Nothing too helpful in today's blog...just some ruminations by DrG....
I don't have a very long commute to my office here in Arlington, VA on most days, but sometimes some idiot has crashed into a tree on Canal Road or has rear-ended the car in front of him while speaking on a cell phone and I end up in the car for quite some time.... A few years ago I joined Simply Audiobooks, which is like Netflix for books on CD. Over the years I have listened to a range of books from Jane Austen to Steven King and everything in between. I tend to gravitate to science fiction (much to my wife's chagrin) and recently I was listening to a novel by Isaac Asimov entitled "The Naked Sun" first published in 1957.
Much of Asimov's science fiction books involve sex, which would lead you to think of him as a "dirty, old man." In 1981, I actually met Isaac Asimov and had dinner with him. He was indeed a dirty, old man... but very charming and talented. In the "Naked Sun" there are several references to IVF, he called it something different, and the overall impression was that this approach to reproduction would be akin to a crime against nature.
Yet here we are in 2009 with IVF an accepted part of medical treatment and we have all become rather unimpressed with what is really an amazing process. The human egg, removed from the body, fertilized in the lab, sometimes even injected with a single sperm and then replaced into a uterus (usually that of the same woman, but not always in the case of gestational carrier IVF) with some embryos even stored in suspended animation in liquid nitrogen. It is sometimes just too fantastic to believe and yet most days I am too wrapped up in the details to step back and wonder in amazement that it ever works at all.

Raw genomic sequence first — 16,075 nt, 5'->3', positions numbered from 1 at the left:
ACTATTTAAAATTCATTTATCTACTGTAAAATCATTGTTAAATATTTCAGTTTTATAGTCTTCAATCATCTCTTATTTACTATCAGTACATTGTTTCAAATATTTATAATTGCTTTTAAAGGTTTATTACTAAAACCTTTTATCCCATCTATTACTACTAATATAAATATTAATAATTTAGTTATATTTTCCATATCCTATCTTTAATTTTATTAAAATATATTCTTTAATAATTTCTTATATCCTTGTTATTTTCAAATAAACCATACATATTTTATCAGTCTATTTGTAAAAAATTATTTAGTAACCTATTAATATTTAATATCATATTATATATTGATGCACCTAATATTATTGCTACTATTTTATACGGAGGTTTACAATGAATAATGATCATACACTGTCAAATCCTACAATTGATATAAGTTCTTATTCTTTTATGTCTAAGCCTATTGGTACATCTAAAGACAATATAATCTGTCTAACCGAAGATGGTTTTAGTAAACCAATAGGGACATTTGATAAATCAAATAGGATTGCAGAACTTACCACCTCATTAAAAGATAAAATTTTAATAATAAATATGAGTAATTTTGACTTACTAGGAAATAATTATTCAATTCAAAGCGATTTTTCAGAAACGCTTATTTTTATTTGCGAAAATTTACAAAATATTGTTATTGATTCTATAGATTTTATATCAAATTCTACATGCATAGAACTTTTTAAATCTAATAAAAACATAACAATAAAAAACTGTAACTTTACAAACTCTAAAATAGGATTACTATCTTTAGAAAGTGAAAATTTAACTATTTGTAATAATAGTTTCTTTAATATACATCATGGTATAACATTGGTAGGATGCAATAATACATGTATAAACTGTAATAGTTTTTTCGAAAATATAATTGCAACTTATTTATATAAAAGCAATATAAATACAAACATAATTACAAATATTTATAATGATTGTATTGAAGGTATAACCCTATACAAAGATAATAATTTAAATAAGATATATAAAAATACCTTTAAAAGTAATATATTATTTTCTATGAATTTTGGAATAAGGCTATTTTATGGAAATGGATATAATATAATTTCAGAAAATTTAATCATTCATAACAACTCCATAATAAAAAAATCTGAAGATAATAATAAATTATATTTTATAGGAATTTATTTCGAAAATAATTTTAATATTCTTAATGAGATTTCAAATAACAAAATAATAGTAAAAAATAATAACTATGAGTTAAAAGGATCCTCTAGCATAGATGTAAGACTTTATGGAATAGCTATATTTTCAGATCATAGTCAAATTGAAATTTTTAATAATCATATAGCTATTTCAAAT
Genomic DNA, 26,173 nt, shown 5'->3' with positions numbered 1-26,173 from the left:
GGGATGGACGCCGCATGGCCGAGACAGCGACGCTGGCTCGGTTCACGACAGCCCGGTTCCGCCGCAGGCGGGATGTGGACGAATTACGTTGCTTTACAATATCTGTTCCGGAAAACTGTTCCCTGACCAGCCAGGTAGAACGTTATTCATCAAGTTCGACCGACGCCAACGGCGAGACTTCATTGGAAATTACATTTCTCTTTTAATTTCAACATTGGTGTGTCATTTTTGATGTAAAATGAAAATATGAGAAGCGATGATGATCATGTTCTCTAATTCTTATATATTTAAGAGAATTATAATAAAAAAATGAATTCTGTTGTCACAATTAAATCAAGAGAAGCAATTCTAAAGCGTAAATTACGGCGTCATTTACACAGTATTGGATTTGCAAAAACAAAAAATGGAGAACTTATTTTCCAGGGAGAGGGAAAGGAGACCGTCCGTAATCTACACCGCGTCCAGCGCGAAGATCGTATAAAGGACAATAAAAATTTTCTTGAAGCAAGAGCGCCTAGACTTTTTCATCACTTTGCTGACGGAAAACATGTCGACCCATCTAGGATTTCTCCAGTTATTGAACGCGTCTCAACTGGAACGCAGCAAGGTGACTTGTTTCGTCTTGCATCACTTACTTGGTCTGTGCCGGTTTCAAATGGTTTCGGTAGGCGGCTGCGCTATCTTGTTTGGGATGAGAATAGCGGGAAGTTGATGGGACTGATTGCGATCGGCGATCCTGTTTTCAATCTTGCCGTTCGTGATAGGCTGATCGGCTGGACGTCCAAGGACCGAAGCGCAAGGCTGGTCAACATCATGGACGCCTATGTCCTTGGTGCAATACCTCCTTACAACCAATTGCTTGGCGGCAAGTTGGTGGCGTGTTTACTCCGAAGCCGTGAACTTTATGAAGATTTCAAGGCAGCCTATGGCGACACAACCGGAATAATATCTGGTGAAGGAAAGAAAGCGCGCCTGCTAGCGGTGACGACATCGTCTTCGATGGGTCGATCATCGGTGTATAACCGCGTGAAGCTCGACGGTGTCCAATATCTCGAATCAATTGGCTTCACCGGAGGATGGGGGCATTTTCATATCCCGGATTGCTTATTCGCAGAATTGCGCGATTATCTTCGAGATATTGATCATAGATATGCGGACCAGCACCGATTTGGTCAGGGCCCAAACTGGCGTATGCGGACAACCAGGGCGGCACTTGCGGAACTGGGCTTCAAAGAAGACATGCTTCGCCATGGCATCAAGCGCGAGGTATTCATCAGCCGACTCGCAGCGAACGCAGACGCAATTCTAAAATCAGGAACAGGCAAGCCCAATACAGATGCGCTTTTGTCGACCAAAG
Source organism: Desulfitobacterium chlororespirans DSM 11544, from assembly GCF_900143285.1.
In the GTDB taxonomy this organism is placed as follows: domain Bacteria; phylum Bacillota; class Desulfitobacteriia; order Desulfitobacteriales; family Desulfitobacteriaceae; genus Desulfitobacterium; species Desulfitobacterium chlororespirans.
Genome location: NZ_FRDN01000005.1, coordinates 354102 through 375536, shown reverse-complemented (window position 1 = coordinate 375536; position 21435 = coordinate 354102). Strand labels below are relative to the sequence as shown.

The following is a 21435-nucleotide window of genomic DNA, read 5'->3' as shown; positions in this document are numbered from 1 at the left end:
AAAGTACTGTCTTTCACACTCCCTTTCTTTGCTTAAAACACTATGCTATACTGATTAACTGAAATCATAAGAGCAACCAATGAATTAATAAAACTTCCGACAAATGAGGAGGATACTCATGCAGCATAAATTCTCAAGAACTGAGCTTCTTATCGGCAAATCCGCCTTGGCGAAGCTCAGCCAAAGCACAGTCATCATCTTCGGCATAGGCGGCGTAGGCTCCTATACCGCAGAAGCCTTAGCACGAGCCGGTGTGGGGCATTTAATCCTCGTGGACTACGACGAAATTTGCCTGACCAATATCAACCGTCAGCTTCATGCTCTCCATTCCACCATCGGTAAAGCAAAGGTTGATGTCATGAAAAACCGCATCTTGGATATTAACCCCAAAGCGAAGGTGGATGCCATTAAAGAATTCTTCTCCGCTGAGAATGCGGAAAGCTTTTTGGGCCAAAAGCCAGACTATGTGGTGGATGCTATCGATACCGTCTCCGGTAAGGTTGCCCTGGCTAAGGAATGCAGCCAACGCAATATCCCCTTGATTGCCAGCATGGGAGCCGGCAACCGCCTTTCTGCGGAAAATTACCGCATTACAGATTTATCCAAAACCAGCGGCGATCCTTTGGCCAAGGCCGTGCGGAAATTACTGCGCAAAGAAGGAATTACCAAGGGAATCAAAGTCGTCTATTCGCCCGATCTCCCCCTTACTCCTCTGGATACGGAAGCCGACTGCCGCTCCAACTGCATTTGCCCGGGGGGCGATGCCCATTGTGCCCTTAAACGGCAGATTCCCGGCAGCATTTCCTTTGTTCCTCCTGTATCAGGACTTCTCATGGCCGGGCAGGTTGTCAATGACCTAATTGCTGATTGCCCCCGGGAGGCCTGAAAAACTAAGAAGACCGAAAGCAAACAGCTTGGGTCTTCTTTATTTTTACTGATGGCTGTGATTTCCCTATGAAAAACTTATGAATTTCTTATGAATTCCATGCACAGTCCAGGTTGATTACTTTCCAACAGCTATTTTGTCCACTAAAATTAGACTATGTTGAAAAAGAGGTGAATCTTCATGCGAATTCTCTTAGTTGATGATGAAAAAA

Today I spent a few minutes on the phone with a couple that were unsure about cryopreserving extra embryos. Ultimately, the biggest stumbling block was their feeling that this was just too weird to be safe. I tried to reassure them that the data is very reassuring and that in some countries like Finland, 40 % of the ART babies are from frozen embryos as there are strict limits enforcing single embryo transfer. But on some level I agree with them that it is incredibly weird to consider that a human embryo can stay in liquid nitrogen for a couple of years and then turn into a beautiful baby!
Asimov eat your heart out....my reality is weirder than your fiction. After all, who would have guessed back in 1981 that my daughter would tell her class at school "my Daddy puts babies in women's tummies."